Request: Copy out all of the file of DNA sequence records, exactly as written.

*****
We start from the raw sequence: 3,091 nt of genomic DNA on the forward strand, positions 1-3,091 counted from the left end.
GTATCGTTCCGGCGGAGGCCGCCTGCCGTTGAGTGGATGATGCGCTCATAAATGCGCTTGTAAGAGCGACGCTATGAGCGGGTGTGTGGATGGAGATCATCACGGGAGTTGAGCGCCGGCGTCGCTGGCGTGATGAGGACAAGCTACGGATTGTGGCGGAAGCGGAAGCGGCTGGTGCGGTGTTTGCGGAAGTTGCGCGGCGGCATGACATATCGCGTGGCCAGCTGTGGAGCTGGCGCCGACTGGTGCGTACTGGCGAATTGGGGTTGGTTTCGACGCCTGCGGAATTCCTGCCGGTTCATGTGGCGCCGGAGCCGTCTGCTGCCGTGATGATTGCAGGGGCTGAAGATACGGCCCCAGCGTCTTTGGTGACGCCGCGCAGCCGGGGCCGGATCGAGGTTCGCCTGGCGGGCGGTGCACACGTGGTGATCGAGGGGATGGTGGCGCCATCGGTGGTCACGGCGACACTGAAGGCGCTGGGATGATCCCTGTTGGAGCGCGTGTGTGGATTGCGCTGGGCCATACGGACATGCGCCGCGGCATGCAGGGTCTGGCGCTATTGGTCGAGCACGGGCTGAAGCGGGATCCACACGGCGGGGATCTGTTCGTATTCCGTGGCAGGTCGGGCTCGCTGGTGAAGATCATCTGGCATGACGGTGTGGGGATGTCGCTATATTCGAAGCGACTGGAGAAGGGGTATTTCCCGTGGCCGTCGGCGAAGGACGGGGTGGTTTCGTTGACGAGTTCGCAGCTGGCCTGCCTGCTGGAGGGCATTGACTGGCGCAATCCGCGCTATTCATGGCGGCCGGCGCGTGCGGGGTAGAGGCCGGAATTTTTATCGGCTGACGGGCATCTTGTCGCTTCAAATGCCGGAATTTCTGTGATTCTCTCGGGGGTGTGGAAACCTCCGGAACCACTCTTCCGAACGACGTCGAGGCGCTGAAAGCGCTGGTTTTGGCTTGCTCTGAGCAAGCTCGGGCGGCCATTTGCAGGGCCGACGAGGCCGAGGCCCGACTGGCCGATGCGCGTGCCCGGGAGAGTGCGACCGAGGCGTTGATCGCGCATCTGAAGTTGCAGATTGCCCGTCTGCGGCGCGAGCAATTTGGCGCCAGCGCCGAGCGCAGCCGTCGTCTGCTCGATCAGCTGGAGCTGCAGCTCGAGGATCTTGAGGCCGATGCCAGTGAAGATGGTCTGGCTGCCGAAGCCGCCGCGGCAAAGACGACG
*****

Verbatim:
We start from the raw sequence: 3,091 nt of genomic DNA on the forward strand, positions 1-3,091 counted from the left end.
GTATCGTTCCGGCGGAGGCCGCCTGCCGTTGAGTGGATGATGCGCTCATAAATGCGCTTGTAAGAGCGACGCTATGAGCGGGTGTGTGGATGGAGATCATCACGGGAGTTGAGCGCCGGCGTCGCTGGCGTGATGAGGACAAGCTACGGATTGTGGCGGAAGCGGAAGCGGCTGGTGCGGTGTTTGCGGAAGTTGCGCGGCGGCATGACATATCGCGTGGCCAGCTGTGGAGCTGGCGCCGACTGGTGCGTACTGGCGAATTGGGGTTGGTTTCGACGCCTGCGGAATTCCTGCCGGTTCATGTGGCGCCGGAGCCGTCTGCTGCCGTGATGATTGCAGGGGCTGAAGATACGGCCCCAGCGTCTTTGGTGACGCCGCGCAGCCGGGGCCGGATCGAGGTTCGCCTGGCGGGCGGTGCACACGTGGTGATCGAGGGGATGGTGGCGCCATCGGTGGTCACGGCGACACTGAAGGCGCTGGGATGATCCCTGTTGGAGCGCGTGTGTGGATTGCGCTGGGCCATACGGACATGCGCCGCGGCATGCAGGGTCTGGCGCTATTGGTCGAGCACGGGCTGAAGCGGGATCCACACGGCGGGGATCTGTTCGTATTCCGTGGCAGGTCGGGCTCGCTGGTGAAGATCATCTGGCATGACGGTGTGGGGATGTCGCTATATTCGAAGCGACTGGAGAAGGGGTATTTCCCGTGGCCGTCGGCGAAGGACGGGGTGGTTTCGTTGACGAGTTCGCAGCTGGCCTGCCTGCTGGAGGGCATTGACTGGCGCAATCCGCGCTATTCATGGCGGCCGGCGCGTGCGGGGTAGAGGCCGGAATTTTTATCGGCTGACGGGCATCTTGTCGCTTCAAATGCCGGAATTTCTGTGATTCTCTCGGGGGTGTGGAAACCTCCGGAACCACTCTTCCGAACGACGTCGAGGCGCTGAAAGCGCTGGTTTTGGCTTGCTCTGAGCAAGCTCGGGCGGCCATTTGCAGGGCCGACGAGGCCGAGGCCCGACTGGCCGATGCGCGTGCCCGGGAGAGTGCGACCGAGGCGTTGATCGCGCATCTGAAGTTGCAGATTGCCCGTCTGCGGCGCGAGCAATTTGGCGCCAGCGCCGAGCGCAGCCGTCGTCTGCTCGATCAGCTGGAGCTGCAGCTCGAGGATCTTGAGGCCGATGCCAGTGAAGATGGTCTGGCTGCCGAAGCCGCCGCGGCAAAGACGACG